Improving the exchange of medical information through applied ontologies

As part of the Open Biological and Biomedical Ontology (OBO) Foundry, the GRIIS is joining forces with an international community that develops compatible ontologies.

An ontology is a rigorous representation of a domain of reality (e.g. the medical field). It uses language that computers understand. This allows computers to reason in an automated way. By means of computer science, we can automatically test the logical coherence of an ontology or infer new knowledge.

At the GRIIS, we develop ontologies in the biomedical field, such as an ontology of drug prescriptions or an ontology of cardiovascular diseases. These ontologies are subsequently applied in health informatics.

Ontologies can assist the linkage of health data that is diverse and heterogeneous (e.g. clinic and hospital data). With ontologies, computer systems can communicate with each other, even though they may be constructed differently.


Prescription of Drugs Ontology (PDRO)

PDRO is a realist ontology that aims to represent the domain of drug prescriptions. PDRO’s central focus is the structure of a drug prescription.

The PDRO ontology is the topic of a scientific article published in the journal Applied Ontology.

Cardiovascular Disease Ontology (CVDO)

The CVDO ontology differentiates between cardiovascular diseases, underlying disorders and associated pathological processes.

It is based on the disease model proposed by the Ontology for General Medical Science (OGMS).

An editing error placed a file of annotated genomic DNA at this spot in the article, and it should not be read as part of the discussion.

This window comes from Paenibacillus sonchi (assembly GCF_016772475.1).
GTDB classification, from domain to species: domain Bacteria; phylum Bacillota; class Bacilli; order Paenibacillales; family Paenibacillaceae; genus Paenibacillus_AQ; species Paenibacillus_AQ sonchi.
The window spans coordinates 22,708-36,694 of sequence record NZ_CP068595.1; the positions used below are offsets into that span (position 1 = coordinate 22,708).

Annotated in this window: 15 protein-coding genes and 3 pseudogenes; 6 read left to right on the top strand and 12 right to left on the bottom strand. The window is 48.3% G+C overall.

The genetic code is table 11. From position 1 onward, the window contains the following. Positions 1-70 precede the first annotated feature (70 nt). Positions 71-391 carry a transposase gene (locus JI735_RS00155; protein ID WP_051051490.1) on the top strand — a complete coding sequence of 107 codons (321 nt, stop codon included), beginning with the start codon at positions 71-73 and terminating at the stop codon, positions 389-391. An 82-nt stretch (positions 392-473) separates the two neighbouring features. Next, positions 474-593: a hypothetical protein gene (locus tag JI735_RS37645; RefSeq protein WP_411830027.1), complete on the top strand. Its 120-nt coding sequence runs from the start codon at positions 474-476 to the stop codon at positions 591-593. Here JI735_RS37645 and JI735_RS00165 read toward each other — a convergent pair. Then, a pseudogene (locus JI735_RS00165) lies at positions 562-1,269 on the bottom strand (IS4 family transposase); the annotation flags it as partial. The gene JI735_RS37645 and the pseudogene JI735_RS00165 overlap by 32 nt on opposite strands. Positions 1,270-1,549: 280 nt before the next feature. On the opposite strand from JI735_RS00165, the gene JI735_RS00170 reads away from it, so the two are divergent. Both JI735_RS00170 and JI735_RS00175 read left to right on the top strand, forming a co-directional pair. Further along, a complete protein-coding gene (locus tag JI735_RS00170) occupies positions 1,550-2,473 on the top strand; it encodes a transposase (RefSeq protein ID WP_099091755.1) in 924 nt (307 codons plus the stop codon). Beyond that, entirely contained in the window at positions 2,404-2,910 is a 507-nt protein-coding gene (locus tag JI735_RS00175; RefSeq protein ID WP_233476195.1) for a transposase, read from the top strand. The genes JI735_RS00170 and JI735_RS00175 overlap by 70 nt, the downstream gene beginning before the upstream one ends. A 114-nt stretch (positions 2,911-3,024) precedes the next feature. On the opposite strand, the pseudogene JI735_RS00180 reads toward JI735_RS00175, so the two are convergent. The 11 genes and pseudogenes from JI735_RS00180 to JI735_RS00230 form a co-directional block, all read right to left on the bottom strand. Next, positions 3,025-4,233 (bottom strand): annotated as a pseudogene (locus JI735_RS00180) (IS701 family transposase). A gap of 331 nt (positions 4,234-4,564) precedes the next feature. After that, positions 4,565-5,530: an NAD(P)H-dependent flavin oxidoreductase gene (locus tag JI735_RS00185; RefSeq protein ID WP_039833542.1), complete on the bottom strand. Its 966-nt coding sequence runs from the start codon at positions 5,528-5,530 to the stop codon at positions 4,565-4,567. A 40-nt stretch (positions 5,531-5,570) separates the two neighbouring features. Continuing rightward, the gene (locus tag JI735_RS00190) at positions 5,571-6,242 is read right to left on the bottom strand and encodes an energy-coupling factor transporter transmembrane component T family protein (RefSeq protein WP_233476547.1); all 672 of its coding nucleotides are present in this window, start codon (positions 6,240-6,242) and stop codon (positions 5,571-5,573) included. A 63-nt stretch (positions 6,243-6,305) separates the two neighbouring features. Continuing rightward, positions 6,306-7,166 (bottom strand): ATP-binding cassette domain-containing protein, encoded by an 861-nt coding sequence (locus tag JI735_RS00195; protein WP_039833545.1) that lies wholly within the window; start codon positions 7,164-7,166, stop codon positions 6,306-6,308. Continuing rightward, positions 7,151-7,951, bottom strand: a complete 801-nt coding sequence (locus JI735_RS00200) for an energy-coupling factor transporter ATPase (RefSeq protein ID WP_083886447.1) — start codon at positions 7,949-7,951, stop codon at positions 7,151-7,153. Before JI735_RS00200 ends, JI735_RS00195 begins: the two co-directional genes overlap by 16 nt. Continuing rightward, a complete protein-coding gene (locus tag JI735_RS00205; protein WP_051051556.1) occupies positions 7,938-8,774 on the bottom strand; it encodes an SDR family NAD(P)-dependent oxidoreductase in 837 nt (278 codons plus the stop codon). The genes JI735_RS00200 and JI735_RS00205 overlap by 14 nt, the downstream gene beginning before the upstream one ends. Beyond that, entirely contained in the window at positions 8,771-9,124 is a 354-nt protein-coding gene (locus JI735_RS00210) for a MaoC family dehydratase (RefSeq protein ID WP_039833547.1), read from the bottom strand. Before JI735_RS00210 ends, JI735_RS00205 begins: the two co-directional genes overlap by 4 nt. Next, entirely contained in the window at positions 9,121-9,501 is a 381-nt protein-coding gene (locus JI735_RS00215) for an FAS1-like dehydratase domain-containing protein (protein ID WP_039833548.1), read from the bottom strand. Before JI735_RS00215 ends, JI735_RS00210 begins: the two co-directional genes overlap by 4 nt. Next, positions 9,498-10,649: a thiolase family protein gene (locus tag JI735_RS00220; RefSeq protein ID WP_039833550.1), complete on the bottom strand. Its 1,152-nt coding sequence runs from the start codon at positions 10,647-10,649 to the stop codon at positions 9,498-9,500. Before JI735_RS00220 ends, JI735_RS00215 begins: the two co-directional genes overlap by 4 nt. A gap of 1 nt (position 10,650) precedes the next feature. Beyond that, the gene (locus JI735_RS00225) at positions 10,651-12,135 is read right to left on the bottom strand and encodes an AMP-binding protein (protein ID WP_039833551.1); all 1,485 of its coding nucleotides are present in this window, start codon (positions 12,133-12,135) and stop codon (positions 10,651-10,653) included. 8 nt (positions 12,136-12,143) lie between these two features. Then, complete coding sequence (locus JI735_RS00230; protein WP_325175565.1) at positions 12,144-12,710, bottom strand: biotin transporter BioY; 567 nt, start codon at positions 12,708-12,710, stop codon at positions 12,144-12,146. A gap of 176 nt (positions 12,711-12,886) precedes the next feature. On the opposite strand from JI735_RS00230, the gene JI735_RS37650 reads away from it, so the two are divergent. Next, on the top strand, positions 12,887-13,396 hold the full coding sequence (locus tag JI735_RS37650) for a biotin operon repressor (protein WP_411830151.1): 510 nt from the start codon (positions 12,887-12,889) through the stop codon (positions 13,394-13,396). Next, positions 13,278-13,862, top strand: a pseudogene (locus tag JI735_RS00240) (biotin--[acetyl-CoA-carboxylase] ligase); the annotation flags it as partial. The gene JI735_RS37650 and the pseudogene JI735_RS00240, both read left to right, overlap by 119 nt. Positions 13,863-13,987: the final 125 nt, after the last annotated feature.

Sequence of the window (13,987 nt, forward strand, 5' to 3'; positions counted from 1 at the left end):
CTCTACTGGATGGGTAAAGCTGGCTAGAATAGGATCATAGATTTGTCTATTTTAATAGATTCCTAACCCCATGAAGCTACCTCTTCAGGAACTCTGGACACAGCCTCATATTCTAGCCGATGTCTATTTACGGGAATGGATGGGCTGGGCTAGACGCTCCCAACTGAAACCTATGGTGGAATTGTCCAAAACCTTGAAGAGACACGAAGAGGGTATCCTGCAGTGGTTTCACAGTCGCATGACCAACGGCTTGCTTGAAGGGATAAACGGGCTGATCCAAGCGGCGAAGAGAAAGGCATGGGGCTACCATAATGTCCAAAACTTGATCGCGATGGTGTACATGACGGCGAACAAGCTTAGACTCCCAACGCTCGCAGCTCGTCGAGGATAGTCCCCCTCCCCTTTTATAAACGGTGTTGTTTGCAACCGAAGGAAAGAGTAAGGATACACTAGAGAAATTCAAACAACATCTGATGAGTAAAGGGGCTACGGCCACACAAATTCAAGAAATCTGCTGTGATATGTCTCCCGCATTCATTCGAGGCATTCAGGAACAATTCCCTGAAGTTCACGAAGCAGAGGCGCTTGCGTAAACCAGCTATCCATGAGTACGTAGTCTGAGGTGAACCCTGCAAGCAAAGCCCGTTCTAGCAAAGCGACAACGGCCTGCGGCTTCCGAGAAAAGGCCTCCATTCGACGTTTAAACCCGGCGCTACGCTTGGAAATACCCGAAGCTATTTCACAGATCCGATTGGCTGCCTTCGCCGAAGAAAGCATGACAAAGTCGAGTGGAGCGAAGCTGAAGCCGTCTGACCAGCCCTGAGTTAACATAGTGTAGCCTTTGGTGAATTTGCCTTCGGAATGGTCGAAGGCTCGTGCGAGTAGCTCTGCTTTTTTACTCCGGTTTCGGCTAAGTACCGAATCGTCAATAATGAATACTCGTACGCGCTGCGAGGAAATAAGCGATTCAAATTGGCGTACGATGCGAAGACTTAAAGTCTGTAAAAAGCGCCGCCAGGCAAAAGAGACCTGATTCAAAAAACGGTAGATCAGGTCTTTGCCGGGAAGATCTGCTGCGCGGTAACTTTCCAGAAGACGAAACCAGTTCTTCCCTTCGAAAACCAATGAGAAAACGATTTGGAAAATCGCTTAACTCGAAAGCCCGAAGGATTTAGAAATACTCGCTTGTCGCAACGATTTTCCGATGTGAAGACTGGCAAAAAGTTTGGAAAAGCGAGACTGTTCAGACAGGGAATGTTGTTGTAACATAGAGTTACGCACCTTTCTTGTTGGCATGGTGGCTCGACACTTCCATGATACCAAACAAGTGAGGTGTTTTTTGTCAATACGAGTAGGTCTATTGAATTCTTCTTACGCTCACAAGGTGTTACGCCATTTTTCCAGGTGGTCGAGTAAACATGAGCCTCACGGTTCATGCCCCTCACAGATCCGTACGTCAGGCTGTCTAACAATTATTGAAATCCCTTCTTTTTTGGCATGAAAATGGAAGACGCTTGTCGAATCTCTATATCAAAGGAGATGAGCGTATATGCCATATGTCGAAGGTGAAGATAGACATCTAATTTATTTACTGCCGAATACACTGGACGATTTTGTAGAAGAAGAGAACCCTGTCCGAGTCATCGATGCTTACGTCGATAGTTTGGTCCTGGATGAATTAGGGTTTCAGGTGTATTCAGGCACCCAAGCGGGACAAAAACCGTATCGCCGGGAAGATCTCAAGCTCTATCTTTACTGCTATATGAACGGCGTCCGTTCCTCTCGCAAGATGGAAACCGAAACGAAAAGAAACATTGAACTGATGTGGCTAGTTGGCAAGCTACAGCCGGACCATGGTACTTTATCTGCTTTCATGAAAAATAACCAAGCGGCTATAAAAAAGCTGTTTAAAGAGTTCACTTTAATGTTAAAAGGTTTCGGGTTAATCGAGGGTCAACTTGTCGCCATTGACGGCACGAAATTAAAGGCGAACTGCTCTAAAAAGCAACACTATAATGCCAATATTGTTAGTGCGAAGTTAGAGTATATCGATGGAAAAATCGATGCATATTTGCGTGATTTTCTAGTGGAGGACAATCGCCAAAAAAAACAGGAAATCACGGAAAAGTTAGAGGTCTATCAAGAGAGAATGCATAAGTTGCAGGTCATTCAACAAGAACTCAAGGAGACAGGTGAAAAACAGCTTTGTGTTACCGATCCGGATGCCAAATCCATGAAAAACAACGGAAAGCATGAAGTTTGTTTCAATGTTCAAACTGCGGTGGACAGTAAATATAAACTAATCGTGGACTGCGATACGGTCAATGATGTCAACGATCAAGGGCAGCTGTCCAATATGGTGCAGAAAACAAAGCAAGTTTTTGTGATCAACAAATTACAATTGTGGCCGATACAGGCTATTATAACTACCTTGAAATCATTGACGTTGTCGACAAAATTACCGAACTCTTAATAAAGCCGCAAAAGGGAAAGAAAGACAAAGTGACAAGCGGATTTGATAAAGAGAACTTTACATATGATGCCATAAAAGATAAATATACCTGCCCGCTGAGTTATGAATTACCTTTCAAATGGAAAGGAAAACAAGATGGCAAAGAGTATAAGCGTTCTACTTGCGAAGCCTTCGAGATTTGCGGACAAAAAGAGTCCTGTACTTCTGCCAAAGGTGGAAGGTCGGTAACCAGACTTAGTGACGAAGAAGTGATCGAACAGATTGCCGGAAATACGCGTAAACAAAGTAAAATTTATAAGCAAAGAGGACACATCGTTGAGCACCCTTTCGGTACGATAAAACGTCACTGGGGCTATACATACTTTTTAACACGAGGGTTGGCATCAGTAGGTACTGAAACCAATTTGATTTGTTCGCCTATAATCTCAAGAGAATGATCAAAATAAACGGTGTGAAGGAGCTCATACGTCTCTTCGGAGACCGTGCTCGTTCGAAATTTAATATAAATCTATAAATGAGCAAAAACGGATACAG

Clinical Laboratory Test Document Ontology (LABO)

The LABO ontology represents documents that prescribe laboratory tests and that provide their results.

It is coordinated with OBO Foundry ontologies like the Information Artifact Ontology (IAO) and the Ontology for Biomedical Investigations (OBI).


Key partners

The Quebec Support Unit of the Strategy for Patient-Oriented Research is made possible under the Canadian Strategy for Patient-Oriented Research (SPOR) funded by the Canadian Institutes of Health Research (CIHR) and supported by the Ministère de la Santé et des Services sociaux du Québec and the Fonds de recherche du Québec—Santé (FRQS).

With the support of

Applied ontologies directors

Adrien Barton - GRIIS

Adrien Barton

Associate professor at the Department of Philosophy at Université de Sherbrooke

CNRS research fellow at the Institut de recherche en informatique in Toulouse

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Jean-François Ethier - GRIIS - Groupe de recherche interdisciplinaire en informatique de la santé

Jean-François Ethier

Co-founder and scientific co-director of the GRIIS
Associate professor of medicine at Université de Sherbrooke
Licensed physician at the CHUS
Director of the Access to Data component at the Quebec Support Unit of the Strategy for Patient-Oriented Research

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